A suitable beginning for new fans but a let-down for old ones
Fullmetal Alchemist follows the story of two brothers, Edward and Alphonse Elric, who take part in the ultimate taboo of alchemy by trying to bring their late mother back to life. The act costs them dearly as Alphonse loses his body and Edward loses an arm and a leg, but Ed manages to bind Al’s soul to a metal suit of armour. The film follows the boys as they go on a journey to find the philosopher’s stone and get their bodies back. But they soon get enmeshed in a bigger conspiracy involving military secrets and mysterious inhuman villains.
The movie is the first part in a trilogy that adapts the 64-episode anime, but more on that in a bit.
Fullmetal Alchemist is a decent enough gateway for new fans — it introduces them to the world of alchemy and a multitude of important characters. For the novice, this film is a good introduction, if a slightly sloppy one.
While the overall arc of the story is engaging, a few scenes feel random and some transitions forced. The creators bring in several characters without offering much background on them. Riza Hawkeye, an important part of the series, isn’t even named in the movie. Even the rules of alchemy aren’t explained very well, leaving the viewer to make assumptions.
What works well though is the world building. With the help of some exquisite sets and detailed costumes, the film really draws you into the world of Amestris. The quality of visual effects does waver though. It is highly impressive in the case of Roy Mustang’s fire alchemy and Al’s character, who is entirely constructed through CGI. They add to the film’s element of fantasy. But in other cases, the effects don’t blend with the rest of the film and look a little fake.
The actors make good work out of an average script, with Ryosuke Yamada and Atomu Mizuishi doing excellent work as the two brothers. Their dynamic is endearing and their affection for each other is moving, despite the latter being present only in voice. Their work makes the emotionally heavy scenes hit the mark. However, Tsubasa Honda’s portrayal of Winry is overdone while Dean Fujioka’s depiction of Mustang could have used a wider range of expressions.
All in all, the film serves as a suitable introduction for new fans. It’s a fun watch, with an intriguing world and a story interesting enough to make them watch the sequel too. But the fact remains, that as an adaptation of an anime series, the movie falls short.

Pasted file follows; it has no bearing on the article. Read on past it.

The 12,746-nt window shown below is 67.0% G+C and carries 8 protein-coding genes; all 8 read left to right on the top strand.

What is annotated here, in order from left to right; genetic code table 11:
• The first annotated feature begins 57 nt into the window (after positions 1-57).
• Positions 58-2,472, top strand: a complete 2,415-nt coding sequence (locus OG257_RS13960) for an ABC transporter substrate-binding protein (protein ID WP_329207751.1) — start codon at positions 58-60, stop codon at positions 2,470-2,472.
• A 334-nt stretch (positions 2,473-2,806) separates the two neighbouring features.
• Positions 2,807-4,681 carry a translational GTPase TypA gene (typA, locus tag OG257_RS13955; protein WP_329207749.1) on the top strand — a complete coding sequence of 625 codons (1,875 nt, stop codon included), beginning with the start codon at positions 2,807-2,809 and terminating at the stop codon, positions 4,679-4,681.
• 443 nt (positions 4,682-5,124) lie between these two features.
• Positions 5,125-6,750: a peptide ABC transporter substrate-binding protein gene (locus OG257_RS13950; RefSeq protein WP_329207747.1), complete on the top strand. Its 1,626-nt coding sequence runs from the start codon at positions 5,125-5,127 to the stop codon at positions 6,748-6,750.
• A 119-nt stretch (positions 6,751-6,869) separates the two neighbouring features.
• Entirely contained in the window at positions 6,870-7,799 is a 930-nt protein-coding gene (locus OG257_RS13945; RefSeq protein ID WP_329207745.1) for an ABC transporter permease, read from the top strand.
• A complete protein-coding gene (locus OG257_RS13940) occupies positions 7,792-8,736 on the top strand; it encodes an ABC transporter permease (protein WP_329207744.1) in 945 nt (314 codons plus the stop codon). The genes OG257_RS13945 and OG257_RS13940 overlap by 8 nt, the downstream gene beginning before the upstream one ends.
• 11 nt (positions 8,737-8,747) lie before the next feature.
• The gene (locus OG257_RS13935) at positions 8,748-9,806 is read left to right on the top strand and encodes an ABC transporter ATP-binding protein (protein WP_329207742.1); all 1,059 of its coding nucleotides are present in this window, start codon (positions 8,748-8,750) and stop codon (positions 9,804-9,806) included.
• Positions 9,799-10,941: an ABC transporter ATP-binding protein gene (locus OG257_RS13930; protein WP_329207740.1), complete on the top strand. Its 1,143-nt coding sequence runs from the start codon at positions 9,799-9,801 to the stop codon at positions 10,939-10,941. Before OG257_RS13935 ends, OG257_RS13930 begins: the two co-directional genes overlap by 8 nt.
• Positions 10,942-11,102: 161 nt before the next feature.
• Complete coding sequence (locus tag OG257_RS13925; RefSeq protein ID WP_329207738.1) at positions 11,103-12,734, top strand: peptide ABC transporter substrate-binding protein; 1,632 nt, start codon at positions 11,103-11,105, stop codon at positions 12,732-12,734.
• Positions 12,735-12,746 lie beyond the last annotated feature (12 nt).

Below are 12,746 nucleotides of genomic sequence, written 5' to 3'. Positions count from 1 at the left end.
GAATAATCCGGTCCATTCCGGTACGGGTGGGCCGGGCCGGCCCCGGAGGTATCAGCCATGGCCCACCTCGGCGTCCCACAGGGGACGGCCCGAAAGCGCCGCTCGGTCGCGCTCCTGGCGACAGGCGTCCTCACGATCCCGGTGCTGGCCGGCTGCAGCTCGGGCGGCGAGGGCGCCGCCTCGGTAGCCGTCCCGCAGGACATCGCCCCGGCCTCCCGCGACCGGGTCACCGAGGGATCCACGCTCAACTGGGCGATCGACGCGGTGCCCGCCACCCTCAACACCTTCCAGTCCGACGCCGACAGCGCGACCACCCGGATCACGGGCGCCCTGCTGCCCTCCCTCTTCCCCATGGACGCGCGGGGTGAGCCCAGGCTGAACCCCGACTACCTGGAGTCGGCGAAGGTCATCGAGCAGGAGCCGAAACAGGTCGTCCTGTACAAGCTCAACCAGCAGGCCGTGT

Adapting an anime is a huge task and of course, sacrifices have to be made. But while the makers have chosen the right events to include, their focus on the plot has completely side-tracked the emotional element of the story.
So much of what makes Fullmetal Alchemist a beloved story is its focus on emotional and moral themes. The series delves into the concept of family, loss, redemption, and duty, among a lot of other poignant subjects. By fixating on the plot, the live-action movie has lost out on this thoughtfulness. And because we get such limited time to get to know the characters, the power of the more sentimental scenes is diminished. However, with two more movies to come, it’s possible that this will be rectified.
On the flip side, there are moments when the film is clearly trying to imitate the anime. A lot of the character’s mannerisms are loud and exaggerated, particularly Ed’s. But while this worked within an animated context, it feels out of place in the live-action.
The problem is that the anime series was just too good. For old fans who know just how incredible the story can be, this version falls short by a lot. Having watched the seamless transition of events, the slow building of tension, the complexity of each character given its due — the movie just can’t hold its own against that.
Could the movie ever perfectly concise everything? No, and it’s an impossible expectation. Could it have done a better, smoother job of storytelling anyway? Absolutely.
Fullmetal Alchemist serves as a nostalgic reminder for old fans and as a brand new entry into a fascinating world for new ones. Either way, it makes you want to delve deeper into the story. And whether that means waiting for the sequel or watching (or rewatching) the show or reading the manga, I count that as a win.
Verdict - 6.5/10